Made from 100-percent Egyptian cotton in a 400-thread-count Sateen weave, these pillowcases offer a smooth surface with an understated luster, and they pair well with both solid and patterned bedding. Closely woven with single-ply yarns, the fabric offers a lighter weight and flexible drape for attractive display. Pieces in Pinzon's Hemstitch collection feature hems set off with lovely stitching that creates an elegant linked chain effect.
Offered in Standard and King sizes, the pillowcase sets are direct coordinates to the Pinzon Hemstitch 400-Thread-Count Egyptian Cotton Sateen Sheets. Available in a variety of high-fashion colors, the pillowcases will complement existing home collections as well. This set includes two Standard-size cases, each measuring 20 by 31 inches. The pillowcases are imported. Recommend washing before first use; machine washed in cold and tumble dried on low.
Egyptian Cotton: Egyptian cotton is used to make some of the highest quality linens in the world, including sumptuously soft bath and bed linens. Egyptian cotton is grown to produce a longer staple, or fiber, than generic cotton, and the longer and finer a cotton staple is, the better able it is to be spun into finer count yarns, which in turn can be knitted or woven into soft, fine, and luxurious fabrics. The staple length in Egyptian cotton averages 1-1/8 to 1-1/2 inches, but can reach over 2-1/4 inches, which is twice the size of a generic cotton fiber. Products which highlight construction of Egyptian cotton are usually referring to the extra-long-staple cotton produced largely in the Nile River Valley. The humidity and rich soil around the Nile delta produce especially long cotton fibers, which are fine and vary from a light cream to dark tan color. Egyptian cotton is strong, durable, and if cared for properly, will be long lasting.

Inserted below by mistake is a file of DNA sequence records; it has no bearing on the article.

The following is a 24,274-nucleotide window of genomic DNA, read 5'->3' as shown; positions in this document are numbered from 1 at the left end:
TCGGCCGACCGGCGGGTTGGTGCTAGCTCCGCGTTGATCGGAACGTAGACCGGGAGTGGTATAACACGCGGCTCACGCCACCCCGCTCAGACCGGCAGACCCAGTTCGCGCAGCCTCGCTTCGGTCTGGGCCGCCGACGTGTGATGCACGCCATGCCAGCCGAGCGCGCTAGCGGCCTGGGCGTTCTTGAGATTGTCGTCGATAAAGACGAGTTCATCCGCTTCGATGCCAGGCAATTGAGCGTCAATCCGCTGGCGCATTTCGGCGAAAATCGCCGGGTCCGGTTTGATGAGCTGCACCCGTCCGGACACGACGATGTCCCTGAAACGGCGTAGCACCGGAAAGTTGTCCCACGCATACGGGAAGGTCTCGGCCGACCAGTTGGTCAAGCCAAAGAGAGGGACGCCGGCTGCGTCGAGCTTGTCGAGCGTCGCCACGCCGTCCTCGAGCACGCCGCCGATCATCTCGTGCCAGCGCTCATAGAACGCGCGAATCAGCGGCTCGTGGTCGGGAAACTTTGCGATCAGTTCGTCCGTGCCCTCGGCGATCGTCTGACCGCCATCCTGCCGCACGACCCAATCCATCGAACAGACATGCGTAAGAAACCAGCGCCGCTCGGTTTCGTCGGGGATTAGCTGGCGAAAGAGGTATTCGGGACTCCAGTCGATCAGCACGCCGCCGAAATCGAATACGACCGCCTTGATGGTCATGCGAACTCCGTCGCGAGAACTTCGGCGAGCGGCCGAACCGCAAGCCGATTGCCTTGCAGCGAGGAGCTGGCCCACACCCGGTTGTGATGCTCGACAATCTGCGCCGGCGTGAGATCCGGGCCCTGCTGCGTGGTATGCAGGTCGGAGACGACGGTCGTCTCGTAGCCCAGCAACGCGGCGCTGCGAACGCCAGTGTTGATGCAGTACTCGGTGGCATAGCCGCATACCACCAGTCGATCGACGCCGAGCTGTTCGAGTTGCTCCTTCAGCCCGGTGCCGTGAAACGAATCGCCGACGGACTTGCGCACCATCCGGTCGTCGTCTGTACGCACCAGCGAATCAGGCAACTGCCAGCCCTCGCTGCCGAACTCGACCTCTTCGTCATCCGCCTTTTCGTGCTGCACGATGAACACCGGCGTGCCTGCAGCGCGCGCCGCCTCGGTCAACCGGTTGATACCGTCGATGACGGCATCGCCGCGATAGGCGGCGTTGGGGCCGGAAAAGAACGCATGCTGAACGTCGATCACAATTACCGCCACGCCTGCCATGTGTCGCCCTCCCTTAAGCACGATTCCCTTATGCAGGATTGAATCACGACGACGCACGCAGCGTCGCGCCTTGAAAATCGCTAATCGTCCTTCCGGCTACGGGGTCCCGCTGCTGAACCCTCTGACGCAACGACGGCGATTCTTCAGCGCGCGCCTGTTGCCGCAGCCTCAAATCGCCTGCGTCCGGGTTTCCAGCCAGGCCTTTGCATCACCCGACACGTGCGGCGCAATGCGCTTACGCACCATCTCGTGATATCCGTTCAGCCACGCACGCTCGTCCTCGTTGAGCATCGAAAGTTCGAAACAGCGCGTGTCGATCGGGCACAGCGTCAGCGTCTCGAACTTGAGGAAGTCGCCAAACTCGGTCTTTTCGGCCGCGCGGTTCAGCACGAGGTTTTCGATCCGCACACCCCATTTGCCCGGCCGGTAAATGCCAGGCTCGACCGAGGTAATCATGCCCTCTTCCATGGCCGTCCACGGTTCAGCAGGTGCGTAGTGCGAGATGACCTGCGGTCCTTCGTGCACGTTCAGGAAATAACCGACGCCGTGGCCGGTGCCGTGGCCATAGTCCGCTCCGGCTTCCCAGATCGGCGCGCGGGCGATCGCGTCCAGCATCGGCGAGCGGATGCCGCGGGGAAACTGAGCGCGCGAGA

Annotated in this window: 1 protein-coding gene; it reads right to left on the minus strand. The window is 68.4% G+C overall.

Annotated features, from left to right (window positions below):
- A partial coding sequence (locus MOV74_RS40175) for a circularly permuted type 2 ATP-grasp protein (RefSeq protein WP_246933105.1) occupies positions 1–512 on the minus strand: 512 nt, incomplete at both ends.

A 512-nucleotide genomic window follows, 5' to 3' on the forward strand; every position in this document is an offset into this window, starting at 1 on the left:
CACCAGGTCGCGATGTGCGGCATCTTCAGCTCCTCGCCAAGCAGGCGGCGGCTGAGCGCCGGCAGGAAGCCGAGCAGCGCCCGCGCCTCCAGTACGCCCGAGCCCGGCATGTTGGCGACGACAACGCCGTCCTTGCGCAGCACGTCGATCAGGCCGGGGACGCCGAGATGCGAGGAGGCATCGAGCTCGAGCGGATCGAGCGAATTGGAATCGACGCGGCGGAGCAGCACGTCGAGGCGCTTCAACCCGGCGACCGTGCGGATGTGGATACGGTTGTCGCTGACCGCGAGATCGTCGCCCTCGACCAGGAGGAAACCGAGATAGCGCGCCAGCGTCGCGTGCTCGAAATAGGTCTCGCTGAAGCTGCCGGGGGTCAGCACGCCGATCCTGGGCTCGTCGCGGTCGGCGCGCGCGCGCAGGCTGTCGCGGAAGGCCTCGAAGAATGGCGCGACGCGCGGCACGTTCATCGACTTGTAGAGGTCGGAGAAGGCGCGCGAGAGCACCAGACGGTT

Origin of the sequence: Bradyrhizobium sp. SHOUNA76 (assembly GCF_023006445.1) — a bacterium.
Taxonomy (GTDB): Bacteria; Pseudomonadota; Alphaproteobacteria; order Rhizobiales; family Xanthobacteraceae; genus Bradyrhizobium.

Sateen: Sateen fabric has a soft, satin-like finish resulting from a four-over-one thread weave. Standard weaves, like percale, use a one-over, one-under stitch. The four-over weave puts more threads nearer the surface, resulting in a softer, warmer surface. Sateen fabrics are most often made of mercerized cotton, but can be made of other fabrics, including cotton blends, polyester, and rayon. Mercerized threads give sateen fabrics a higher luster. Mercerization, named for process-creator John Mercer, involves treating threads with a cold concentrated sodium hydroxide solution. Mercerization also increases strength, dyeability, and resistance to mildew, as well as reduces lint. Sateens can be produced in light and heavy weights, and are ideal for bedding.